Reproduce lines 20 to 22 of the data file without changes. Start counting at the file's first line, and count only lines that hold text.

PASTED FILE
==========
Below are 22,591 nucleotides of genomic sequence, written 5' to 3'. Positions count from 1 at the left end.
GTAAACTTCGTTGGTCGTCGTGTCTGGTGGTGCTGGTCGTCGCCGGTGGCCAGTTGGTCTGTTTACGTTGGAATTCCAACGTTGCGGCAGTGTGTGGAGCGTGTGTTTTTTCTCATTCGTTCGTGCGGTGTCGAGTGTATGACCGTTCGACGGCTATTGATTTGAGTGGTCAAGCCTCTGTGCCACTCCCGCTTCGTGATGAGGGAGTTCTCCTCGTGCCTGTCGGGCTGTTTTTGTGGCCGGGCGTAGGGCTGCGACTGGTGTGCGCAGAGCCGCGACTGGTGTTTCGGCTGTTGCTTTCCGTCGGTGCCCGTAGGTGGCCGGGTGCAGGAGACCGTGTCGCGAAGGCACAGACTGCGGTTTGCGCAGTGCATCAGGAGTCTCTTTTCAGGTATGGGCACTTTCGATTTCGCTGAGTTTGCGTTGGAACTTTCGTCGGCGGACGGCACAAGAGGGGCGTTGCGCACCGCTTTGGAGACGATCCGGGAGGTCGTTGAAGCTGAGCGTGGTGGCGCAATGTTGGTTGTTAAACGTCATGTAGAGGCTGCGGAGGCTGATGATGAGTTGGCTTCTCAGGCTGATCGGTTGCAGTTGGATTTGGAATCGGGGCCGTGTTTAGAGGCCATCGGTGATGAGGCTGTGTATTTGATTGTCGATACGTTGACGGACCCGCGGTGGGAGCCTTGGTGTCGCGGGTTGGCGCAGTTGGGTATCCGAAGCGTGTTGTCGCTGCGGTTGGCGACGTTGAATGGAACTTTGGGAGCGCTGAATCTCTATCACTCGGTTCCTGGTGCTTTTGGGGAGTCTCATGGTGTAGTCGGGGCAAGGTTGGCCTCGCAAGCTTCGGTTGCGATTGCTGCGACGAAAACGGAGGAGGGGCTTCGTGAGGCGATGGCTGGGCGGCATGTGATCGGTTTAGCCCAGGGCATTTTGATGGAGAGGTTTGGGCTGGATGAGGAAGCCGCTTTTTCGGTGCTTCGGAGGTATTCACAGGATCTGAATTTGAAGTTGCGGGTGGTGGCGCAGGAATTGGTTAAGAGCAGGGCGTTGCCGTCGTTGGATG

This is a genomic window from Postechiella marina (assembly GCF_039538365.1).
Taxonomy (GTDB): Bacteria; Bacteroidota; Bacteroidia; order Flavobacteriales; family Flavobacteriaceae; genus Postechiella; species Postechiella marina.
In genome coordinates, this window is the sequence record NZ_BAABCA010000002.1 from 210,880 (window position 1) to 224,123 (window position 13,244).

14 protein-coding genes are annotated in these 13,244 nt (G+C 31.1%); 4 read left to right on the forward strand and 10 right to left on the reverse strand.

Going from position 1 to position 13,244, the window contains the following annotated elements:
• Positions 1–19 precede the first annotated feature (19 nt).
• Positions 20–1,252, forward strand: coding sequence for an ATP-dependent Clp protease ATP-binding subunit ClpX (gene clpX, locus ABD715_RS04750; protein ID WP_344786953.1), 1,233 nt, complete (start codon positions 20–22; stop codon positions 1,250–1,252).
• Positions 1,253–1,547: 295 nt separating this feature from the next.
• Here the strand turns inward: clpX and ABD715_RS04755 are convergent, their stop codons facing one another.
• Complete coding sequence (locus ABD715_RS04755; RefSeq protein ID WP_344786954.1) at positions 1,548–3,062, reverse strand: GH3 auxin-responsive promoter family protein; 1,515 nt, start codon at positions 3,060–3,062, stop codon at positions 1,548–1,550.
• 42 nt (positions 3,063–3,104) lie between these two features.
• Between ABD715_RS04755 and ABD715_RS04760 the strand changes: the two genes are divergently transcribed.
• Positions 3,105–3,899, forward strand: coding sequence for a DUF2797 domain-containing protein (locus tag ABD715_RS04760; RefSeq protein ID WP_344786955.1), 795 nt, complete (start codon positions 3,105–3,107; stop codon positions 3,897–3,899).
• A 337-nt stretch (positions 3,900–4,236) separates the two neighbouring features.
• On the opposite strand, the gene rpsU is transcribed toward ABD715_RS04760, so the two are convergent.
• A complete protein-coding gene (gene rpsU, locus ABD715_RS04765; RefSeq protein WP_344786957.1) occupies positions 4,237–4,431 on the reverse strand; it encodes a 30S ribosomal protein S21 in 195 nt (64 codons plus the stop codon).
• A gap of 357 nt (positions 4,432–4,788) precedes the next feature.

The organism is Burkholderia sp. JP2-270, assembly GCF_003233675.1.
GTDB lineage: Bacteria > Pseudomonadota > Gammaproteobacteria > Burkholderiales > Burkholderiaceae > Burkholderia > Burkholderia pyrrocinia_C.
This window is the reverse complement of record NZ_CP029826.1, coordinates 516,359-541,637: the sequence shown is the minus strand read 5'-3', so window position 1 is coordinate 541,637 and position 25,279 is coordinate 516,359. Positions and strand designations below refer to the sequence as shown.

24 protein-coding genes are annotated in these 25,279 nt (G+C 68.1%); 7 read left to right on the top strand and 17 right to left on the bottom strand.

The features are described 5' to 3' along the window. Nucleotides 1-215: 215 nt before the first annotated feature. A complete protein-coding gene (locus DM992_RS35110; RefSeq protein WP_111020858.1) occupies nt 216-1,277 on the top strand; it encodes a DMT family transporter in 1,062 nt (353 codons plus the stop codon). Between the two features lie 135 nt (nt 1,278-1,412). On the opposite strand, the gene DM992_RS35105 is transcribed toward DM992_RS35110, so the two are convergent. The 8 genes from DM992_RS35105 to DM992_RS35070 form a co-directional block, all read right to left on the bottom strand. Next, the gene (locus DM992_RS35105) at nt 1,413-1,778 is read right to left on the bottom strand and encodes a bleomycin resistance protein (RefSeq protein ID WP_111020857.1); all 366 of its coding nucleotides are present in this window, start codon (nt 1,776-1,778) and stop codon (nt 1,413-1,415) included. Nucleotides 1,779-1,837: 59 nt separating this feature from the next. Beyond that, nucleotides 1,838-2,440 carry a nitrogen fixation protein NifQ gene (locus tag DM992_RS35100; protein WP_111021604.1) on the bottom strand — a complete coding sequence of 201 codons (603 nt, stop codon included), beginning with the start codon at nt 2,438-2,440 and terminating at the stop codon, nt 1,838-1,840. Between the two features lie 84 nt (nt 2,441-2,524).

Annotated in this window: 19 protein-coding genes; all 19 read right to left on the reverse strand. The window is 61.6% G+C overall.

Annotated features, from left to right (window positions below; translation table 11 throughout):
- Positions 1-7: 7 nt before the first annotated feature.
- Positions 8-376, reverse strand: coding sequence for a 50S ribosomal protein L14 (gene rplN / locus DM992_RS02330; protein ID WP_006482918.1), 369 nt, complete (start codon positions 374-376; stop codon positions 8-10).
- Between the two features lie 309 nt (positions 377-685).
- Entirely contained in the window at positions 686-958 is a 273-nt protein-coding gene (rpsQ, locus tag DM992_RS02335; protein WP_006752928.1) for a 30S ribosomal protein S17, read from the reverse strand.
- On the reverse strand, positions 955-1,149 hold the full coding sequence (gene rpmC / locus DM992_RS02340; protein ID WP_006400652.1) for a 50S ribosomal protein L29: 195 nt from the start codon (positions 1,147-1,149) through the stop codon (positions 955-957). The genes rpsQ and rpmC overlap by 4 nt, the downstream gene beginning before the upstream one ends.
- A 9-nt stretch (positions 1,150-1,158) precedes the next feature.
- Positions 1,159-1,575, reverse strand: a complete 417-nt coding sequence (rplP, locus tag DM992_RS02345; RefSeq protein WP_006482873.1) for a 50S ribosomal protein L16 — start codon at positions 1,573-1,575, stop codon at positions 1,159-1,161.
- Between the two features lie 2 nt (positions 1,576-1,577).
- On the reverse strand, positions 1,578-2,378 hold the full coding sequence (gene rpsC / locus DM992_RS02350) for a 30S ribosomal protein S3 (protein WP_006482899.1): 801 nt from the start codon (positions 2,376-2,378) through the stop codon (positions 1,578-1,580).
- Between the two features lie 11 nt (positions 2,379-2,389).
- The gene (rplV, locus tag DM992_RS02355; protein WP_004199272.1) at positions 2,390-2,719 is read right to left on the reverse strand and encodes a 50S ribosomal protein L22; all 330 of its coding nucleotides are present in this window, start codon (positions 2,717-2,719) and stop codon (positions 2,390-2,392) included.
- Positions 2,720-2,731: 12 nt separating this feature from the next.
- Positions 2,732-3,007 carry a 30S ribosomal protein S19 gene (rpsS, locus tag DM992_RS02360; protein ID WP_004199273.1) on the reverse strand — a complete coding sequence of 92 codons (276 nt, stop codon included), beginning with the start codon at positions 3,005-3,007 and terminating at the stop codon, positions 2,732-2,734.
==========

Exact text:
The organism is Burkholderia sp. JP2-270, assembly GCF_003233675.1.
GTDB lineage: Bacteria > Pseudomonadota > Gammaproteobacteria > Burkholderiales > Burkholderiaceae > Burkholderia > Burkholderia pyrrocinia_C.
This window is the reverse complement of record NZ_CP029826.1, coordinates 516,359-541,637: the sequence shown is the minus strand read 5'-3', so window position 1 is coordinate 541,637 and position 25,279 is coordinate 516,359. Positions and strand designations below refer to the sequence as shown.